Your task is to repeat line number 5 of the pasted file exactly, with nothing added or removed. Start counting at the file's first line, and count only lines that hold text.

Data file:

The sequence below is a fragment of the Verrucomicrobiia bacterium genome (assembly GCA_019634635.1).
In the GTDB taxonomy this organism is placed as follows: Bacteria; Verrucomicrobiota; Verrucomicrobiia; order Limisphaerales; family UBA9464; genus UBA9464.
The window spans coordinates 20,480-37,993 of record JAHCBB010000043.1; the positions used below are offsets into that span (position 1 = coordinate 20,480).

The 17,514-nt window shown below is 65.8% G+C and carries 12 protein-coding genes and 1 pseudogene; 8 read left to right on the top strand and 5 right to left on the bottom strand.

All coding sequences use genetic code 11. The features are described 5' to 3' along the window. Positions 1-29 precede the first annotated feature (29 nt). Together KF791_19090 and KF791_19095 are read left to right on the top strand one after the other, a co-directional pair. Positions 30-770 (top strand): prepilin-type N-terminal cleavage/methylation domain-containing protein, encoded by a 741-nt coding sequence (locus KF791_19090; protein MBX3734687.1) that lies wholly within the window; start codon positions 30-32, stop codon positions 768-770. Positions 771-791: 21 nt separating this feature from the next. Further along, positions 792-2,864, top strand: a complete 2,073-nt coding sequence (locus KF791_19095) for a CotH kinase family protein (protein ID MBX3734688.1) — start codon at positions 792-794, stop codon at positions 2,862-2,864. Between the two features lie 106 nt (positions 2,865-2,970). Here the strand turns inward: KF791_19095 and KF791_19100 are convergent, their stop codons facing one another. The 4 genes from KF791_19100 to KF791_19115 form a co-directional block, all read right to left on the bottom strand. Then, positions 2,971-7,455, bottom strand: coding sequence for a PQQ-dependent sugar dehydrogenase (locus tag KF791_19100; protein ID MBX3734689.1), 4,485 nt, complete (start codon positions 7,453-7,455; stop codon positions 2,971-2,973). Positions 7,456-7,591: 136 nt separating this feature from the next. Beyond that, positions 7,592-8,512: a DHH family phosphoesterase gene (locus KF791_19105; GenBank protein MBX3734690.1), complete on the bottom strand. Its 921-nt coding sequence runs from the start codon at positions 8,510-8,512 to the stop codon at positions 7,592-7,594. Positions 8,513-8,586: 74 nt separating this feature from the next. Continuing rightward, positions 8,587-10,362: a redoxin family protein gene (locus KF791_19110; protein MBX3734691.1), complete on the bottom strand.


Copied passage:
All coding sequences use genetic code 11. The features are described 5' to 3' along the window. Positions 1-29 precede the first annotated feature (29 nt). Together KF791_19090 and KF791_19095 are read left to right on the top strand one after the other, a co-directional pair. Positions 30-770 (top strand): prepilin-type N-terminal cleavage/methylation domain-containing protein, encoded by a 741-nt coding sequence (locus KF791_19090; protein MBX3734687.1) that lies wholly within the window; start codon positions 30-32, stop codon positions 768-770. Positions 771-791: 21 nt separating this feature from the next. Further along, positions 792-2,864, top strand: a complete 2,073-nt coding sequence (locus KF791_19095) for a CotH kinase family protein (protein ID MBX3734688.1) — start codon at positions 792-794, stop codon at positions 2,862-2,864. Between the two features lie 106 nt (positions 2,865-2,970). Here the strand turns inward: KF791_19095 and KF791_19100 are convergent, their stop codons facing one another. The 4 genes from KF791_19100 to KF791_19115 form a co-directional block, all read right to left on the bottom strand. Then, positions 2,971-7,455, bottom strand: coding sequence for a PQQ-dependent sugar dehydrogenase (locus tag KF791_19100; protein ID MBX3734689.1), 4,485 nt, complete (start codon positions 7,453-7,455; stop codon positions 2,971-2,973). Positions 7,456-7,591: 136 nt separating this feature from the next. Beyond that, positions 7,592-8,512: a DHH family phosphoesterase gene (locus KF791_19105; GenBank protein MBX3734690.1), complete on the bottom strand. Its 921-nt coding sequence runs from the start codon at positions 8,510-8,512 to the stop codon at positions 7,592-7,594. Positions 8,513-8,586: 74 nt separating this feature from the next. Continuing rightward, positions 8,587-10,362: a redoxin family protein gene (locus KF791_19110; protein MBX3734691.1), complete on the bottom strand.